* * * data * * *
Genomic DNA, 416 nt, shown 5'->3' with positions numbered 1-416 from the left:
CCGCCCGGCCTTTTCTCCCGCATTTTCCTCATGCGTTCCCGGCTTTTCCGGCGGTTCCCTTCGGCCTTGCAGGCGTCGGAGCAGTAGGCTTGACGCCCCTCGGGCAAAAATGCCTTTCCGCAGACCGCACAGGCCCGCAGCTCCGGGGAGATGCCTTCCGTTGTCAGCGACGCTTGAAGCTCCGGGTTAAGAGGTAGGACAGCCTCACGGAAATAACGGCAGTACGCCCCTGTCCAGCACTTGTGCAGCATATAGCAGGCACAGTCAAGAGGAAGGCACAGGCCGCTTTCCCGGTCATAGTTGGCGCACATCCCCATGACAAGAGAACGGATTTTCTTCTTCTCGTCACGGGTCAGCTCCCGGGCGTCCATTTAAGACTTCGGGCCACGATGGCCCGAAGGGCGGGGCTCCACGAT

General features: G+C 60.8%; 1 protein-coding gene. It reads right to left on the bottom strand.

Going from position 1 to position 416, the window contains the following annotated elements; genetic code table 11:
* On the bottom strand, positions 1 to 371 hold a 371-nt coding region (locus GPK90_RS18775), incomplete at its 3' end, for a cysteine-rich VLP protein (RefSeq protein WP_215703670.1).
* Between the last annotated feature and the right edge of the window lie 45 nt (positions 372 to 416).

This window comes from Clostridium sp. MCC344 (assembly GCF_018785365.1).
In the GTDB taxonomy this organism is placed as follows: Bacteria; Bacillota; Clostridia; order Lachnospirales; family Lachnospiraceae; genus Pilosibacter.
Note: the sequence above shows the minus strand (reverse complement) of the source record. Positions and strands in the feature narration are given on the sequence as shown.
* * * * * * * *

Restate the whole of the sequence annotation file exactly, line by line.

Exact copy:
Genomic DNA, 416 nt, shown 5'->3' with positions numbered 1-416 from the left:
CCGCCCGGCCTTTTCTCCCGCATTTTCCTCATGCGTTCCCGGCTTTTCCGGCGGTTCCCTTCGGCCTTGCAGGCGTCGGAGCAGTAGGCTTGACGCCCCTCGGGCAAAAATGCCTTTCCGCAGACCGCACAGGCCCGCAGCTCCGGGGAGATGCCTTCCGTTGTCAGCGACGCTTGAAGCTCCGGGTTAAGAGGTAGGACAGCCTCACGGAAATAACGGCAGTACGCCCCTGTCCAGCACTTGTGCAGCATATAGCAGGCACAGTCAAGAGGAAGGCACAGGCCGCTTTCCCGGTCATAGTTGGCGCACATCCCCATGACAAGAGAACGGATTTTCTTCTTCTCGTCACGGGTCAGCTCCCGGGCGTCCATTTAAGACTTCGGGCCACGATGGCCCGAAGGGCGGGGCTCCACGAT

General features: G+C 60.8%; 1 protein-coding gene. It reads right to left on the bottom strand.

Going from position 1 to position 416, the window contains the following annotated elements; genetic code table 11:
* On the bottom strand, positions 1 to 371 hold a 371-nt coding region (locus GPK90_RS18775), incomplete at its 3' end, for a cysteine-rich VLP protein (RefSeq protein WP_215703670.1).
* Between the last annotated feature and the right edge of the window lie 45 nt (positions 372 to 416).

This window comes from Clostridium sp. MCC344 (assembly GCF_018785365.1).
In the GTDB taxonomy this organism is placed as follows: Bacteria; Bacillota; Clostridia; order Lachnospirales; family Lachnospiraceae; genus Pilosibacter.
Note: the sequence above shows the minus strand (reverse complement) of the source record. Positions and strands in the feature narration are given on the sequence as shown.